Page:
Panama: so i know a lot of women who absolutely love kanye west and i can honestly say i dont get it. like i cant tell if they want to be with him? or if his swag is attractive to them or what…
kanye being an attractive human being is an oddity to meChamp: i think they like what he produces and what he’s capable of producing more than anything elsethe art more than the artisti mean, i guess that explains why guys like paul mccartney and lyle lovett have had their pick of beautiful womenthe idea of kanye matters more than he doeswell, not more, but just as muchwomen love big ideas and potential more than they love us, loland kanye is a big f*cking ideaPanama: that is trueChamp: but yeah, you’re right. he’s a sex symbol who women don’t seem to want to have sex withits weird. i’ve never believed any of the “kanye’s gay” rumors, but i have a hard time believing he was sleeping with amber rose, or anyone for that matterPanama: good pointChamp: but, he’s also admitted to a porn addiction, and i’ve heard from a few sources that he’s not particularly shy about whipping it out in public, lolPanama: apparently a lot of guys aren’ti’ve had chicks tell me numerous times of dudes i know who they’ve been with on some one-on-one hang shit and dude will just pull his shit outChamp: i knew a guy in college who’d hand women business cards with a pic of him holding his wangi always wondered who took those pictures for himPanama: lol
Midway through our latest podcast, I made a completely extemporaneous remark about Kanye West being one of the most important black people in the world; a statement so extemporaneous and unexpected you can hear the shock in my own voice when I said it. This surprise was largely based on the fact that I didn’t believe a single word of what I had just said.
But, because the verbal edit button–a device allowing you to delete reckless things you’ve said before anyone actually hears it–hasn’t been invented yet, I went full speed ahead, citing Kanye’s pandemic effect on our culture as proof of my statement’s truth. Surprisingly, the more I spoke, the more I realized this theory wasn’t that far fetched. Culture–the way we behave, how we interact, and what we believe–f*cking matters. And, regardless of how superficial you consider their particular contributions to be, our living and breathing cultural determinants–our Jay-Zs’, our Kardashians, our Beyonces–f*cking matter too.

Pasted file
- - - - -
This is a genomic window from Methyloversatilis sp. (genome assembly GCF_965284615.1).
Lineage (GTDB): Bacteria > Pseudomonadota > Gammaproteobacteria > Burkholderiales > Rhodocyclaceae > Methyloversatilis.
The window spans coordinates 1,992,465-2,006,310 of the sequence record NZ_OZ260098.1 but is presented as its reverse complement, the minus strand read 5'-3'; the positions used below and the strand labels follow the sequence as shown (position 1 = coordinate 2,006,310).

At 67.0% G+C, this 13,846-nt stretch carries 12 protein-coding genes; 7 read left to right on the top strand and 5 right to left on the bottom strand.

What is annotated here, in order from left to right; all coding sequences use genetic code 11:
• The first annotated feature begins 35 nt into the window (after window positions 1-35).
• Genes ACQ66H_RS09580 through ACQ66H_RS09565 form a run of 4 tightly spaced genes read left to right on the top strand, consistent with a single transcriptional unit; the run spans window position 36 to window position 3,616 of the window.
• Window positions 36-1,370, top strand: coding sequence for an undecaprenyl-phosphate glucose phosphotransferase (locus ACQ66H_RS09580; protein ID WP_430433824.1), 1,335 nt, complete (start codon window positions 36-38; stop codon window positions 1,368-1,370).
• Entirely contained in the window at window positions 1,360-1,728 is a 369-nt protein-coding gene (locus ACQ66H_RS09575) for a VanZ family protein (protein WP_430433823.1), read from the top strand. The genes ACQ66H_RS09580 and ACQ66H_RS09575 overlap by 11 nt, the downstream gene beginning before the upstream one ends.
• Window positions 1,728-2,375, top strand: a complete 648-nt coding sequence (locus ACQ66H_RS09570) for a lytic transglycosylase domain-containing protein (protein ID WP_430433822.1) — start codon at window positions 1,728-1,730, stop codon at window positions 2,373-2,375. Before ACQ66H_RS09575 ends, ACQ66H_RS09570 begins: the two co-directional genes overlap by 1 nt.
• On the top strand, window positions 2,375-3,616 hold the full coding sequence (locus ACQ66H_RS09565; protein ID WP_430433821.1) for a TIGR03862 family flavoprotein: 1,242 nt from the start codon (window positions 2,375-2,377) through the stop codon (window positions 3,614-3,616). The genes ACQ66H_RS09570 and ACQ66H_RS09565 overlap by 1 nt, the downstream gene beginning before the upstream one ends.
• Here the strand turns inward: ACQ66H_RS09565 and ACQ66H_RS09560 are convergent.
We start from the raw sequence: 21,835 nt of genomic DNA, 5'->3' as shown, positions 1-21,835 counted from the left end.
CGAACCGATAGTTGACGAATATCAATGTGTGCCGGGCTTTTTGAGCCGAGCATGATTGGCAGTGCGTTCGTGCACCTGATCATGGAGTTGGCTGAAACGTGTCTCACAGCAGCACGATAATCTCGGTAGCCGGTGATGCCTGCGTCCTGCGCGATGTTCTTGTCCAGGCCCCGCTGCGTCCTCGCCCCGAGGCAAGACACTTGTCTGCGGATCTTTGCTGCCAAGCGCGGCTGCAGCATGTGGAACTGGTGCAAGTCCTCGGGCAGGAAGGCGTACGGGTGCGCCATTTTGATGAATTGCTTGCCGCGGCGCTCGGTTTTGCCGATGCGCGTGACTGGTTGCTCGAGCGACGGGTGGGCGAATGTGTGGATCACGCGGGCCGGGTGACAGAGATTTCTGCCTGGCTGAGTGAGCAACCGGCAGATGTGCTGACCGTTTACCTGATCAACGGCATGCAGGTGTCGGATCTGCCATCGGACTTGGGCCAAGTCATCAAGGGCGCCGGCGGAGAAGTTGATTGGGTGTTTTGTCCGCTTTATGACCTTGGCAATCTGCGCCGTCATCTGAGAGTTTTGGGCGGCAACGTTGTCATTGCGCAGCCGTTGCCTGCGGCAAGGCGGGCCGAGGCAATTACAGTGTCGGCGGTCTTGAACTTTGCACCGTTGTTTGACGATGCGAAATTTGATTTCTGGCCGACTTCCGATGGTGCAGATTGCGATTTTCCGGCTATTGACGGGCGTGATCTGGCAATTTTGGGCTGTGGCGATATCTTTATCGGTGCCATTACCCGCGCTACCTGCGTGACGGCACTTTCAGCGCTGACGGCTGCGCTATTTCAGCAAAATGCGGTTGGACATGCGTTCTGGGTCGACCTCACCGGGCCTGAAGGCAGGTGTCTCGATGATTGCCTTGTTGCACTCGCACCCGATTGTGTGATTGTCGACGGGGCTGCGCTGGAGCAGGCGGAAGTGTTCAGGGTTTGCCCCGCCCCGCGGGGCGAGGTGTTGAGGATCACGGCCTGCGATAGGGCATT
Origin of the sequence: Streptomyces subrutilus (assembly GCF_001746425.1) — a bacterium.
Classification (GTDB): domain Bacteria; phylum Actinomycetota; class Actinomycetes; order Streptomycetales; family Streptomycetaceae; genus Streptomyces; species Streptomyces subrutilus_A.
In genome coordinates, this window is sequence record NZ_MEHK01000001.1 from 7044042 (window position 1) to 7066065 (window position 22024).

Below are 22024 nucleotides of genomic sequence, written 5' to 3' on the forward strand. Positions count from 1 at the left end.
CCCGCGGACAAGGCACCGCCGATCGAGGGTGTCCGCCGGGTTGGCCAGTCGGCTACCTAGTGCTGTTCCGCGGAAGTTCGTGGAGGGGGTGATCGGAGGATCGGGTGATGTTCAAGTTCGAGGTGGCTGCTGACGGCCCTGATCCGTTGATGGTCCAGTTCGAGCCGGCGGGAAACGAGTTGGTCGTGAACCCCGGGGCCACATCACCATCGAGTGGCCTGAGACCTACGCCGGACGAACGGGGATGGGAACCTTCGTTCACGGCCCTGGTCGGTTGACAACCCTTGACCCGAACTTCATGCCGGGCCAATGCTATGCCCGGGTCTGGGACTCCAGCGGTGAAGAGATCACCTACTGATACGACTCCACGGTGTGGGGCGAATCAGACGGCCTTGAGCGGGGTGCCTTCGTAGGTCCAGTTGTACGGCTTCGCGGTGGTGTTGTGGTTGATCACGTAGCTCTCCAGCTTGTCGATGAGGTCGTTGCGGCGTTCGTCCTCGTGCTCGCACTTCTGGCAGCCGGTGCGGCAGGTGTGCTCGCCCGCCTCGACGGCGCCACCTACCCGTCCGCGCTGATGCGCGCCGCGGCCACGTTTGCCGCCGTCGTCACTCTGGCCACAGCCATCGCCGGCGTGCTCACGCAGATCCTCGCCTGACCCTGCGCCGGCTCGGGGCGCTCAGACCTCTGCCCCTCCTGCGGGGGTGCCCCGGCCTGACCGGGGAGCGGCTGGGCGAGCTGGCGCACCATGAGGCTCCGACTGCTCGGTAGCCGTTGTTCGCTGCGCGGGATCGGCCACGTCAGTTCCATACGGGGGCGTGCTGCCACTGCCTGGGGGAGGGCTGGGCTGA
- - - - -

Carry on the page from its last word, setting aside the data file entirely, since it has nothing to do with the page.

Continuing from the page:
Kanye, his brand of unabashed and simultaneously insecure self-confidence, and the art this volatile mixture created, has done more to spearhead this current era of hip-hop androgyny we live in than any other entity. Ironically, this makes him a bit of a throwback. His visceral emoting and occasional bouts of hyper-heterosexual aggression hearken back to the 80’s, when lascivious and sexually ambiguous performers such as Prince, Madonna, Cyndi Lauper, and Boy George ruled the airwaves. I’m not suggesting Kanye is in fact bi or homosexual, but his particular type of emotiveness is unlike any we’ve seen in hip-hop, and by osmosis he’s helped to pave the way to mainstream acceptance and embrace for (among other things) Drake, skinny jeans, Lady Gaga, Rhianna, blazers, Nicky Minaj, eyeglasses, B.O.B., blogging (yes. blogging), Lil Wayne, frohawks, and Twitter.
Despite all of this, I’ve always wondered what exactly it is about Kanye that allows him to wield such a cultural influence. How the hell does this tiny guy from the Chi have so much power? While his persona is (somewhat) original in a hip-hop context, the characteristics contributing to this persona are completely unoriginal. His critically lauded sample-heavy and soulful production is somewhat of a copy of music the RZA was making in 1995. While he’s definitely improving as a rapper, he’ll never be confused for a “natural” like a Nas or even a Scarface. And, by the time “The College Dropout” was released, the emotive eccentricity and eclecticism he’s known for had already been “done” (and, arguably, done better) by Andre 3000. He’s basically an HD compatible betamax.
The insane buzz over his two relatively underwhelming new singles (“Power” and “Hear Me Now”. Although, I have to admit I love “Hear Me Now” and the “Power” remix) have helped me figure it out: It’s not Kanye himself as much as it’s the idea of Kanye–and what we think he’s capable of–that matters so gotdamn much. This explains why each of his albums (even the sucky ones I eventually allowed to grow on me) are cultural landmarks even among those who love hip-hop but hate him and/or his music. This helps me understand how we’ve allowed a man who has made entire albums based around the idea that college is a sham and publicly admitted to not reading books (ha!) to be the de facto musical spokesperson for the young and college educated African-American. This even explains why (many) women are completely infatuated by him despite the fact that they probably wouldn’t sleep with him if given the chance.
With Kanye, it’s not so much about who he is or what he’s accomplished as much as it’s who we want him to be and what he just might do. While he has definitely produced, the power we’ve given him lies in the fact that his otherworldly range of personality makes him potential personified, and this makes him completely unstable and completely impervious to prediction—exactly like culture. He’s a living and breathing cultural cipher for our Id’s and expectations (whatever they might be), and he matters so gotdamn much because we need him to.